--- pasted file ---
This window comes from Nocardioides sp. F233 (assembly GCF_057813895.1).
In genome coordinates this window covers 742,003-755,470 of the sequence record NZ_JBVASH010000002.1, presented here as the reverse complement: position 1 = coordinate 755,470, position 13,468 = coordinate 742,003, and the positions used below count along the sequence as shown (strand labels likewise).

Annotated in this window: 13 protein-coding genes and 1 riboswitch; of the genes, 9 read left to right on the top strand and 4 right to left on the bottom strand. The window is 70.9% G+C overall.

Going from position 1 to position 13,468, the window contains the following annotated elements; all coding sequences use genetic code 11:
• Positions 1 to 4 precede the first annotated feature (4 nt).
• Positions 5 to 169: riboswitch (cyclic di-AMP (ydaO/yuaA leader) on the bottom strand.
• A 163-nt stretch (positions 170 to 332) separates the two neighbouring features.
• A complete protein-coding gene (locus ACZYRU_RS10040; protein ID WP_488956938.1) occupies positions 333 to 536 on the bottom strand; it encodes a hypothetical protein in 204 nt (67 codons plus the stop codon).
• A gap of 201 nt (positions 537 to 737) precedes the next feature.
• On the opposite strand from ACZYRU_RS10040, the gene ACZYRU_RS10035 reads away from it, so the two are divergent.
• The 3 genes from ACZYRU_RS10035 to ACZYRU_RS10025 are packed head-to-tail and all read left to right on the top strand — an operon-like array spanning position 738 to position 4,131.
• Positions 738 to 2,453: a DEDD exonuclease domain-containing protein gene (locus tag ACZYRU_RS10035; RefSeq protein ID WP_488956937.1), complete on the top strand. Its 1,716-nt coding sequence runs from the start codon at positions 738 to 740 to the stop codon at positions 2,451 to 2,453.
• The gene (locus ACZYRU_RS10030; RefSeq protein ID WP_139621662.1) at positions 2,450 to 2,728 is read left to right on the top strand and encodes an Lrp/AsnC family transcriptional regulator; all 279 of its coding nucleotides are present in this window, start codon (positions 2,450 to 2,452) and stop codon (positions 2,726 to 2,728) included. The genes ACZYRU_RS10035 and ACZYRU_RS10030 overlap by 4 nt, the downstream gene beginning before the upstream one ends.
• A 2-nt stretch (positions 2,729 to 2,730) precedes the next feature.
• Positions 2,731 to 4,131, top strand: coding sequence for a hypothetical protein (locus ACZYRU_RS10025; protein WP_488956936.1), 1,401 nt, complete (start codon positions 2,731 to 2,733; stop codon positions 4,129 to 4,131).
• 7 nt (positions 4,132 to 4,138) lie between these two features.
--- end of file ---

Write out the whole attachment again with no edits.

This window comes from Nocardioides sp. F233 (assembly GCF_057813895.1).
In genome coordinates this window covers 742,003-755,470 of the sequence record NZ_JBVASH010000002.1, presented here as the reverse complement: position 1 = coordinate 755,470, position 13,468 = coordinate 742,003, and the positions used below count along the sequence as shown (strand labels likewise).

Annotated in this window: 13 protein-coding genes and 1 riboswitch; of the genes, 9 read left to right on the top strand and 4 right to left on the bottom strand. The window is 70.9% G+C overall.

Going from position 1 to position 13,468, the window contains the following annotated elements; all coding sequences use genetic code 11:
• Positions 1 to 4 precede the first annotated feature (4 nt).
• Positions 5 to 169: riboswitch (cyclic di-AMP (ydaO/yuaA leader) on the bottom strand.
• A 163-nt stretch (positions 170 to 332) separates the two neighbouring features.
• A complete protein-coding gene (locus ACZYRU_RS10040; protein ID WP_488956938.1) occupies positions 333 to 536 on the bottom strand; it encodes a hypothetical protein in 204 nt (67 codons plus the stop codon).
• A gap of 201 nt (positions 537 to 737) precedes the next feature.
• On the opposite strand from ACZYRU_RS10040, the gene ACZYRU_RS10035 reads away from it, so the two are divergent.
• The 3 genes from ACZYRU_RS10035 to ACZYRU_RS10025 are packed head-to-tail and all read left to right on the top strand — an operon-like array spanning position 738 to position 4,131.
• Positions 738 to 2,453: a DEDD exonuclease domain-containing protein gene (locus tag ACZYRU_RS10035; RefSeq protein ID WP_488956937.1), complete on the top strand. Its 1,716-nt coding sequence runs from the start codon at positions 738 to 740 to the stop codon at positions 2,451 to 2,453.
• The gene (locus ACZYRU_RS10030; RefSeq protein ID WP_139621662.1) at positions 2,450 to 2,728 is read left to right on the top strand and encodes an Lrp/AsnC family transcriptional regulator; all 279 of its coding nucleotides are present in this window, start codon (positions 2,450 to 2,452) and stop codon (positions 2,726 to 2,728) included. The genes ACZYRU_RS10035 and ACZYRU_RS10030 overlap by 4 nt, the downstream gene beginning before the upstream one ends.
• A 2-nt stretch (positions 2,729 to 2,730) precedes the next feature.
• Positions 2,731 to 4,131, top strand: coding sequence for a hypothetical protein (locus ACZYRU_RS10025; protein WP_488956936.1), 1,401 nt, complete (start codon positions 2,731 to 2,733; stop codon positions 4,129 to 4,131).
• 7 nt (positions 4,132 to 4,138) lie between these two features.